By Parker Marie Molloy
Originally published on Advocate.com May 08 2014 5:11 PM ET
It's expected that the United States Department of Health and Human Services will call for an end to Medicare's blanket ban on sexual reassignment surgery, BuzzFeed reports.
Advocates for trans-inclusive health care are eagerly awaiting the ruling from an independent HHS panel formed last year, charged with determining whether the 1981 Medicare guidelines banning coverage of gender-confirming surgeries remains accurate on a medical level.
Since 1981, Medicare's official policy has been to deny any and all requests to cover gender-confirming surgeries, claiming that these procedures are "experimental."
"Transsexual surgery for sex reassignment of transsexuals is controversial," the guidelines directing the Centers for Medicare and Medicaid Services currently read. "Because of the lack of well controlled, long term studies of the safety and effectiveness of the surgical procedures and attendant therapies for transsexualism, the treatment is considered experimental. Moreover, there is a high rate of serious complications for these surgical procedures. For these reasons, transsexual surgery is not covered."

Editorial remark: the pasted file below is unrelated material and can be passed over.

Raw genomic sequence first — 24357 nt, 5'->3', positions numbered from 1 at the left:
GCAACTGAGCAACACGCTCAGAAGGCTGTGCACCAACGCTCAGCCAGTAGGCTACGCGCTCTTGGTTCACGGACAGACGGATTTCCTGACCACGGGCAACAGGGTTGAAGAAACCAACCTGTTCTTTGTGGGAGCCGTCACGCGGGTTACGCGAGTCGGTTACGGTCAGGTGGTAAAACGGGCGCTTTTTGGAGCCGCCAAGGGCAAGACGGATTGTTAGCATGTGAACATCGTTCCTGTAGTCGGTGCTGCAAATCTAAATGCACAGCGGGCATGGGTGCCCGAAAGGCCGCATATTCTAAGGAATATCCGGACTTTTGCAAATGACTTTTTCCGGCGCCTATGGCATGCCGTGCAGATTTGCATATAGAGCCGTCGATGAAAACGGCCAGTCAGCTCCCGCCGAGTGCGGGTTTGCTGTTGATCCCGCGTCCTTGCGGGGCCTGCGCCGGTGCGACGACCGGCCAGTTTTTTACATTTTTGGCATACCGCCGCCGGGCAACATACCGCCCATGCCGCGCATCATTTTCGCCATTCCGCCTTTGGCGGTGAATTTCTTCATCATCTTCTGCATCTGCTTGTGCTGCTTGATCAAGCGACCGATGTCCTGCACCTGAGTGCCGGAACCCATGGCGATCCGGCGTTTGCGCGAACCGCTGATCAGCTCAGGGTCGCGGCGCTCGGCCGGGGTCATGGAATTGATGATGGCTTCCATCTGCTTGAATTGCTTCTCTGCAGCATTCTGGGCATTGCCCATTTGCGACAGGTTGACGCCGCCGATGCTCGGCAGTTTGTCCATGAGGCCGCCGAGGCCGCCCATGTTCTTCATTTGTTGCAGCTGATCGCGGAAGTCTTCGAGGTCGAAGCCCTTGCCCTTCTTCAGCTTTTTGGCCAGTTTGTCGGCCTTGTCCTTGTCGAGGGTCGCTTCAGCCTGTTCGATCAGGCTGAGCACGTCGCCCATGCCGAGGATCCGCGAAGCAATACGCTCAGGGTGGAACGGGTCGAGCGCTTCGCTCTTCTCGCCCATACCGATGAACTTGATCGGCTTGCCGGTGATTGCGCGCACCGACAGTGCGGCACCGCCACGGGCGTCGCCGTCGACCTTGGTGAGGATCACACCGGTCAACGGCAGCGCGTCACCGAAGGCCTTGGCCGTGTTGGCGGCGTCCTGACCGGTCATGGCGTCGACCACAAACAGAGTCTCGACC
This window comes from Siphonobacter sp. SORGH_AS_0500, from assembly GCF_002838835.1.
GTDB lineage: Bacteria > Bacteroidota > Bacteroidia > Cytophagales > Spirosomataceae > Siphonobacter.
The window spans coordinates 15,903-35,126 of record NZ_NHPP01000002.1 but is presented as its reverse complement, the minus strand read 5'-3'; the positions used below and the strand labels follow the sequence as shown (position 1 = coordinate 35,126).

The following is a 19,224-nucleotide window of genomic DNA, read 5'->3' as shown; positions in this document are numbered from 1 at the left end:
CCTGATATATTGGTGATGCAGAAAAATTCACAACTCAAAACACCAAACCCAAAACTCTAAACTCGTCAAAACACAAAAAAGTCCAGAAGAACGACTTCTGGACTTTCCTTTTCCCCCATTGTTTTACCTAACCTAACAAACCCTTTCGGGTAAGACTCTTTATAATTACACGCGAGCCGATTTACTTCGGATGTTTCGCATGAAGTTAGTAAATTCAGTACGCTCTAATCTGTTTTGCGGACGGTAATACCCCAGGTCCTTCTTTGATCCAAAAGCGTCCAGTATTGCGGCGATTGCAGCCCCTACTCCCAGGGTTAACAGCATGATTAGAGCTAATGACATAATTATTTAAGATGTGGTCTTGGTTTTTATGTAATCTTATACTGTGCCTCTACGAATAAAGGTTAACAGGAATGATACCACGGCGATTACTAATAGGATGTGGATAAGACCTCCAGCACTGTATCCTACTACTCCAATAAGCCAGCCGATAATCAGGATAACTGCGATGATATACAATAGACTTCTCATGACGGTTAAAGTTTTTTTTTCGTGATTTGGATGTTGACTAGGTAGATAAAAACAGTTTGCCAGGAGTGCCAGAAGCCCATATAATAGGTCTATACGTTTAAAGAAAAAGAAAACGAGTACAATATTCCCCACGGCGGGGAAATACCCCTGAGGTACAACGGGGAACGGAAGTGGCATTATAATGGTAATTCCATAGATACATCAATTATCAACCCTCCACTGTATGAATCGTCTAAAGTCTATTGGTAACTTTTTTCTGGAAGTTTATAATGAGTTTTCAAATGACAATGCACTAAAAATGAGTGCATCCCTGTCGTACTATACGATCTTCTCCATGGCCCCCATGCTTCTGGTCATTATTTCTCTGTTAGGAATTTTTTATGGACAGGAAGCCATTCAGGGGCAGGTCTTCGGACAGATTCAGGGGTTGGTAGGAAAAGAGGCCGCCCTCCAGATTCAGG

Advocates for trans-inclusive healthcare argue that the 33-year-old science serving as the basis of the ban is outdated. The American Medical Association has offered support for "public and private health insurance coverage for treatment of gender identity disorder as recommended by the patient's physician." The World Professional Association for Transgender Health, largely considered to be the industry leader in determining best practices for clinical treatment of transgender people, notes that "hormone therapy and surgery have been found to be medically necessary to alleviate gender dysphoria in many people."
While a number of states have moved to require private insurance companies to cover transition-related care, a favorable ruling would have a wide-ranging impact that could especially benefit those trans individuals who are unable to meet the financial burden associated with gender-confirming surgeries.